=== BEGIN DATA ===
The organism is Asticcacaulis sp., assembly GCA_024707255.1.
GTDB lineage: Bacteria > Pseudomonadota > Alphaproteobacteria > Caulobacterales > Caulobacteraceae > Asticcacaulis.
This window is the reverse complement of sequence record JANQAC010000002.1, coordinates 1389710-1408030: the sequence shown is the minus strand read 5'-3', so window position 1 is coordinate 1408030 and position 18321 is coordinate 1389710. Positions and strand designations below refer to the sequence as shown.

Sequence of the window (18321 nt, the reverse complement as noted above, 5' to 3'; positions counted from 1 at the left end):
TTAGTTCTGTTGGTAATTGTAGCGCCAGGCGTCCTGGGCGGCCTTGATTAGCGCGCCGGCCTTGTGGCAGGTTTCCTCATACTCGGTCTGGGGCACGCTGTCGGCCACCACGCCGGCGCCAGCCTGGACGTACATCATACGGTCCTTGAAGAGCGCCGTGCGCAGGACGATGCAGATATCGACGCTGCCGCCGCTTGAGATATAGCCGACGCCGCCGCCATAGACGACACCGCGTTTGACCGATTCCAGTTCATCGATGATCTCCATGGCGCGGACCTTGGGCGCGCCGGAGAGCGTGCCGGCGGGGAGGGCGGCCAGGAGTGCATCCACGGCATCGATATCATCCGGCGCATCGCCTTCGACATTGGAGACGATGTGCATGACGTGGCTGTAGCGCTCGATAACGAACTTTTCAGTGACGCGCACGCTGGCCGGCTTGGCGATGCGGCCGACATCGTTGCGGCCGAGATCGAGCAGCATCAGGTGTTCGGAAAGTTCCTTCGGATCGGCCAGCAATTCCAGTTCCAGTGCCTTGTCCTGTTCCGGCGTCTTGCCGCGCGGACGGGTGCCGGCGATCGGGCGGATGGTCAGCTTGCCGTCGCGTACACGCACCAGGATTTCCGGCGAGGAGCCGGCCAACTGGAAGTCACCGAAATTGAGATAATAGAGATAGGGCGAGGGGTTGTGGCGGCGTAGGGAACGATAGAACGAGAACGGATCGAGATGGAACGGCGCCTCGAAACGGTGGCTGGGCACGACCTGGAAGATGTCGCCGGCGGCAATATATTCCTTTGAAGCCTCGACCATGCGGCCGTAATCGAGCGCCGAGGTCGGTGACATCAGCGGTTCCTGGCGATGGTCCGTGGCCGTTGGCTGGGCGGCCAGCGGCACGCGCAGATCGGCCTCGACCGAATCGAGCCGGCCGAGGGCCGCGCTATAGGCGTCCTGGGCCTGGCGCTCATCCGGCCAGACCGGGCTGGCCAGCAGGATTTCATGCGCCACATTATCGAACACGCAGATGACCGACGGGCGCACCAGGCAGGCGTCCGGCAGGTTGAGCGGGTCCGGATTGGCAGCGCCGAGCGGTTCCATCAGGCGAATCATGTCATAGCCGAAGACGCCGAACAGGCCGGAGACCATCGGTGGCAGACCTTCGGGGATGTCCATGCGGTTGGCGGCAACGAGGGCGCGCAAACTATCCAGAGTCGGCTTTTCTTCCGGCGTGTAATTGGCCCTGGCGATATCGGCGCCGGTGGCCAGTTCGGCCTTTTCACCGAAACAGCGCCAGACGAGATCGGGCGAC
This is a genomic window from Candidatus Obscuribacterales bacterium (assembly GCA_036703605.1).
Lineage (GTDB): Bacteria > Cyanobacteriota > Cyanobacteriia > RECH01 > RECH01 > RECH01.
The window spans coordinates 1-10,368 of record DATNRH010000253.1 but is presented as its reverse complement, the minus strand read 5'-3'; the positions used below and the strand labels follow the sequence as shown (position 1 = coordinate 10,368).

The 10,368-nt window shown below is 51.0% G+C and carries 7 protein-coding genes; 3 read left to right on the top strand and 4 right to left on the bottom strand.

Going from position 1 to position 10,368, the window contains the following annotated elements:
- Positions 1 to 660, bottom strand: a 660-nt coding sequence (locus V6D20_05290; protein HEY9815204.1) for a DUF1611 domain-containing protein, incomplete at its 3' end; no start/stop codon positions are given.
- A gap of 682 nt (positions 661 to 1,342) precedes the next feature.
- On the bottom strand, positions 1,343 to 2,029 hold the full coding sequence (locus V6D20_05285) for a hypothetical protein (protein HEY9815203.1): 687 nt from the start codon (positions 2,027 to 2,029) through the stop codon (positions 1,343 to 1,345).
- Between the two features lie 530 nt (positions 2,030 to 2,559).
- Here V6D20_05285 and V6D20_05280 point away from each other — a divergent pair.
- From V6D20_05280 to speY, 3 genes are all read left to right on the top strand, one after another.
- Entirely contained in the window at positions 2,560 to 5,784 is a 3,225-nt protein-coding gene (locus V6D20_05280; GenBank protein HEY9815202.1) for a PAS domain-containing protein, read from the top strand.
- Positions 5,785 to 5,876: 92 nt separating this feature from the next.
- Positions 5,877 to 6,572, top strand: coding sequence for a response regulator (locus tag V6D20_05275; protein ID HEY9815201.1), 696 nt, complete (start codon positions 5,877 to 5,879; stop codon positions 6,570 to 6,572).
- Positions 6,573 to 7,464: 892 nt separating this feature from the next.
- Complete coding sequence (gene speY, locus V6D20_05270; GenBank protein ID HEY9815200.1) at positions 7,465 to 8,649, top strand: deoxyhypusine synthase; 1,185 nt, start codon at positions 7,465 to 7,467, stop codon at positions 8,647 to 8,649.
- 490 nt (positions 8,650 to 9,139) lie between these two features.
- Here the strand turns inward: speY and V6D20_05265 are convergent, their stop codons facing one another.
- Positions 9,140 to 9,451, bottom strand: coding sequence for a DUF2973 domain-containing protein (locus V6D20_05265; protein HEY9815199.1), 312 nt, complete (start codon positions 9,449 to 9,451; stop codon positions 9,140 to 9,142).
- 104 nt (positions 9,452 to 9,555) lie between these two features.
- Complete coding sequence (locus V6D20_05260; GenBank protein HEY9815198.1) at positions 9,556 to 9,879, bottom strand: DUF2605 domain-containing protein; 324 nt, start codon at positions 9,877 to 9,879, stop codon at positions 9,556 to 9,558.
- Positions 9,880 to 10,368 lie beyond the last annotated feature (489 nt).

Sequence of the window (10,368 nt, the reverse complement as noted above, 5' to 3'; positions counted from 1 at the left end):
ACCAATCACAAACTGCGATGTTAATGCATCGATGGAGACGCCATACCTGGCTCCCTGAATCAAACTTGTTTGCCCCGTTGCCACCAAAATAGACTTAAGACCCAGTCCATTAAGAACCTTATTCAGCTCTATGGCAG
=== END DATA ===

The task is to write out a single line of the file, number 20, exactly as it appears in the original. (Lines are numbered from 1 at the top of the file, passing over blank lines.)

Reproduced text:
- Positions 6,573 to 7,464: 892 nt separating this feature from the next.